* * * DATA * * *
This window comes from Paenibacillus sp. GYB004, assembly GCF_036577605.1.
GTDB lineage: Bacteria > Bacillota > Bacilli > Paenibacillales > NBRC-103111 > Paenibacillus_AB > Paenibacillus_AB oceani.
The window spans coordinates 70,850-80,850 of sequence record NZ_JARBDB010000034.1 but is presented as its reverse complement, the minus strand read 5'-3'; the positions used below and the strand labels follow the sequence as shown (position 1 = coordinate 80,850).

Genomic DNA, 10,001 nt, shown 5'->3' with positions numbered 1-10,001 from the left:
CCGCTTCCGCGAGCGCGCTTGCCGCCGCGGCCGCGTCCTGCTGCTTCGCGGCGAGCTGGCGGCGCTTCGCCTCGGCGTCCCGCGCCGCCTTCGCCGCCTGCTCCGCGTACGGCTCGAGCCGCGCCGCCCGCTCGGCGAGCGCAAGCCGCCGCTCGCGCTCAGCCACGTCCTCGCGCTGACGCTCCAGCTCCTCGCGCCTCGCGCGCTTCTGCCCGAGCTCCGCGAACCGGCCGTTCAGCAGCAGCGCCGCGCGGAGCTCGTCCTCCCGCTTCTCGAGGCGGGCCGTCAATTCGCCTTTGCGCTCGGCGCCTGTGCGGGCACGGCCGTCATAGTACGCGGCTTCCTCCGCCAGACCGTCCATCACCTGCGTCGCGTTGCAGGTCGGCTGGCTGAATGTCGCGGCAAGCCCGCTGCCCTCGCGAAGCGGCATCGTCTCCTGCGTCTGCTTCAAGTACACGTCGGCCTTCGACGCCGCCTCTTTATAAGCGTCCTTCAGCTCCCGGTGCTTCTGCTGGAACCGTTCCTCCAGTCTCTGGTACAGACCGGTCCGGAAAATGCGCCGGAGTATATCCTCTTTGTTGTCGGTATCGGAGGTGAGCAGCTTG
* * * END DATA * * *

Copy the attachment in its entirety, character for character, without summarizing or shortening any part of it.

This window comes from Paenibacillus sp. GYB004, assembly GCF_036577605.1.
GTDB lineage: Bacteria > Bacillota > Bacilli > Paenibacillales > NBRC-103111 > Paenibacillus_AB > Paenibacillus_AB oceani.
The window spans coordinates 70,850-80,850 of sequence record NZ_JARBDB010000034.1 but is presented as its reverse complement, the minus strand read 5'-3'; the positions used below and the strand labels follow the sequence as shown (position 1 = coordinate 80,850).

Genomic DNA, 10,001 nt, shown 5'->3' with positions numbered 1-10,001 from the left:
CCGCTTCCGCGAGCGCGCTTGCCGCCGCGGCCGCGTCCTGCTGCTTCGCGGCGAGCTGGCGGCGCTTCGCCTCGGCGTCCCGCGCCGCCTTCGCCGCCTGCTCCGCGTACGGCTCGAGCCGCGCCGCCCGCTCGGCGAGCGCAAGCCGCCGCTCGCGCTCAGCCACGTCCTCGCGCTGACGCTCCAGCTCCTCGCGCCTCGCGCGCTTCTGCCCGAGCTCCGCGAACCGGCCGTTCAGCAGCAGCGCCGCGCGGAGCTCGTCCTCCCGCTTCTCGAGGCGGGCCGTCAATTCGCCTTTGCGCTCGGCGCCTGTGCGGGCACGGCCGTCATAGTACGCGGCTTCCTCCGCCAGACCGTCCATCACCTGCGTCGCGTTGCAGGTCGGCTGGCTGAATGTCGCGGCAAGCCCGCTGCCCTCGCGAAGCGGCATCGTCTCCTGCGTCTGCTTCAAGTACACGTCGGCCTTCGACGCCGCCTCTTTATAAGCGTCCTTCAGCTCCCGGTGCTTCTGCTGGAACCGTTCCTCCAGTCTCTGGTACAGACCGGTCCGGAAAATGCGCCGGAGTATATCCTCTTTGTTGTCGGTATCGGAGGTGAGCAGCTTG